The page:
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FBI’s McCabe Held Off on Hillary Email News for Weeks

FBI Deputy Director Andrew McCabe

Text messages show FBI Deputy Director Andrew McCabe knew about emails potentially related to an investigation of Hillary Clinton by Sept. 28, 2016, The Wall Street Journal reported Wednesday.

Then-FBI Director James Comey informed Congress about them Oct. 28, 11 days before the presidential election — a delay first reported by The Washington Post.

According to the Journal, FBI agent Peter Strzok, who led the probe into Clinton’s use of a private email server, texted his girlfriend, FBI lawyer Lisa Page, on Sept. 28 that he had been summoned to speak to McCabe about the newly discovered emails.

Agents in New York had found the emails on a laptop belonging to Anthony Weiner, husband of Huma Abedin, one of Clinton’s closest advisers, while investigating Weiner for sexting a 15-year-old girl, a crime for which he is now serving 21 months in prison.

“Got called up to Andy’s earlier,” Strzok wrote in a Sept. 28 text, the Journal reported. “hundreds of thousands of emails turned over by Weiner’s atty to sdny, includes a ton of material from spouse. Sending team up tomorrow to review . . . this will never end . . .”

SDNY refers to the U.S. attorney’s office for the Southern District of New York, which was investigating Weiner.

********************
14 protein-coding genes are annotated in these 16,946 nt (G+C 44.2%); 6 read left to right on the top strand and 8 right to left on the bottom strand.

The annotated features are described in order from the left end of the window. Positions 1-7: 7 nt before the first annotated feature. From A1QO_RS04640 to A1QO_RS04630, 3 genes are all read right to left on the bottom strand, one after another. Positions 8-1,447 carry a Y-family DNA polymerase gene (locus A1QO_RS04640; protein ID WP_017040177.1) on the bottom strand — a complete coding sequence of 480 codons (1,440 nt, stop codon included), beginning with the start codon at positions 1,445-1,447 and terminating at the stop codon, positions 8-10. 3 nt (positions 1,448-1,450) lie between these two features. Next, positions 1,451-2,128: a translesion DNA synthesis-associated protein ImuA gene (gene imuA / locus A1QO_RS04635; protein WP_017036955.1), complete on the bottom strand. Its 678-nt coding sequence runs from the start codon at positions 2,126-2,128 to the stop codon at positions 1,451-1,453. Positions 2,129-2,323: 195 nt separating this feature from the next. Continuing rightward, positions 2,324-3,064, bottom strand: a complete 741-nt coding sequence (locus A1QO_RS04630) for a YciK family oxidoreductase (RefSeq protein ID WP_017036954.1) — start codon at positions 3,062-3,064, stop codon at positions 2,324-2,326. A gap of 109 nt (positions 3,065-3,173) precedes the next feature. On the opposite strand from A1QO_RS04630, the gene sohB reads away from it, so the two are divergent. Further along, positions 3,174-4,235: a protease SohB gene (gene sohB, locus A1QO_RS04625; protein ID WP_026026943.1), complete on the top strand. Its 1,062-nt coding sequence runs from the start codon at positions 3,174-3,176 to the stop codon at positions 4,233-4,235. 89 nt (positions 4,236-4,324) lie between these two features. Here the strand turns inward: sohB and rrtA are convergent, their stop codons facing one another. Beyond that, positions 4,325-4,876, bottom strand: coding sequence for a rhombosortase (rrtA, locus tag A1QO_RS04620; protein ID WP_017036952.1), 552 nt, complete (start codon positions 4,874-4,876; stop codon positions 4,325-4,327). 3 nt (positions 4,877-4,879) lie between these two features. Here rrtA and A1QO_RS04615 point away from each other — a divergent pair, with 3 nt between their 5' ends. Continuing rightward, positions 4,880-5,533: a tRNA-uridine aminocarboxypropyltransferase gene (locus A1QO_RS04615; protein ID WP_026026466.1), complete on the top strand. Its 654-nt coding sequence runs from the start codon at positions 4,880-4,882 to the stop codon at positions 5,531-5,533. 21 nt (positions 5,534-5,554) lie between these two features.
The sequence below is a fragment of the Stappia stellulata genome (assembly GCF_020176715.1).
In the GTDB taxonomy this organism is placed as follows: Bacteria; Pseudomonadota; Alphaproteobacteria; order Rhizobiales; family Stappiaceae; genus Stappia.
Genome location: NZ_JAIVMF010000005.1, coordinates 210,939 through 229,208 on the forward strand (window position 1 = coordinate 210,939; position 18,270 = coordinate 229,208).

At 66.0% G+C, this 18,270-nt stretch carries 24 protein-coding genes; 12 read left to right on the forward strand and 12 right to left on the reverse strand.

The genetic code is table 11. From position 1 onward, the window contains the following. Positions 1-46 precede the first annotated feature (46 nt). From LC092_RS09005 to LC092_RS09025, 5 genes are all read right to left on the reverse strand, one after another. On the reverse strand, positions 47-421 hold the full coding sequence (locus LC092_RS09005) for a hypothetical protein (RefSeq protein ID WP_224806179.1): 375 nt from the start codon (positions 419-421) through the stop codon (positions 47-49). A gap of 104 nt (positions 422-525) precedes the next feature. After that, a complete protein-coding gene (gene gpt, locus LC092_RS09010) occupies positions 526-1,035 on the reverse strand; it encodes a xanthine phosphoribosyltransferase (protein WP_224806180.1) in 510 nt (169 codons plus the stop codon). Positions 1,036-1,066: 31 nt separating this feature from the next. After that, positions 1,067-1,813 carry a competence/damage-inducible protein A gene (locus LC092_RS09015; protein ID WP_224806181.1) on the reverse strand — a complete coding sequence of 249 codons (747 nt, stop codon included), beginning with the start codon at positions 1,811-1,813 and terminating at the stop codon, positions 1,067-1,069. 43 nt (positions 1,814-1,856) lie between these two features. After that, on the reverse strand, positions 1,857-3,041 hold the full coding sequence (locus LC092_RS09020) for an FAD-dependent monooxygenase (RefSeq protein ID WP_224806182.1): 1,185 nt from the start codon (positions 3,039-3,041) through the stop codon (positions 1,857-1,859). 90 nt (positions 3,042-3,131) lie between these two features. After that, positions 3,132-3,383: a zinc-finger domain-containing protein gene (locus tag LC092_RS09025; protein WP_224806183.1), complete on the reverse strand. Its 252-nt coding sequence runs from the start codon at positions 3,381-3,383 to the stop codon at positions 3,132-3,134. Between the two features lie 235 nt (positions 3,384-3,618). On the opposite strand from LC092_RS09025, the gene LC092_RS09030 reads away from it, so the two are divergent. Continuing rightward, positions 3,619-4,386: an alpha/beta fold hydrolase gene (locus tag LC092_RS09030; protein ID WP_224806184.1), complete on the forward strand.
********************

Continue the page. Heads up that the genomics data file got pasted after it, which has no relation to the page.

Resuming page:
In the days after Comey’s disclosure to Congress about the thousands of emails, the FBI scrambled to get access to Weiner’s laptop so agents could search for the Clinton-related messages.

Texts show Strzok and a team of agents spent Saturday, Nov. 5, extending into Sunday morning, Nov. 6 — two days before the election — reviewing about 3,000 emails from the Weiner laptop, the Journal reported.

“The three of us are going through the 3k (1000 each) to narrow down so the team can come back tomorrow early and de-dupe,” Strzok wrote Page on Nov. 6, a reference to culling duplicate emails the FBI had already seen.

“Finishing up,” he wrote just after 1 a.m. ET on Sunday, and a half-hour later, adding: “Leaving finally now,” noting agents had found “no new classified” emails, the Journal reported.

That same day, Comey told Congress nothing in the new emails had changed the FBI’s previous conclusion no prosecution was merited.

NEWSMAX   Feb. 1

 

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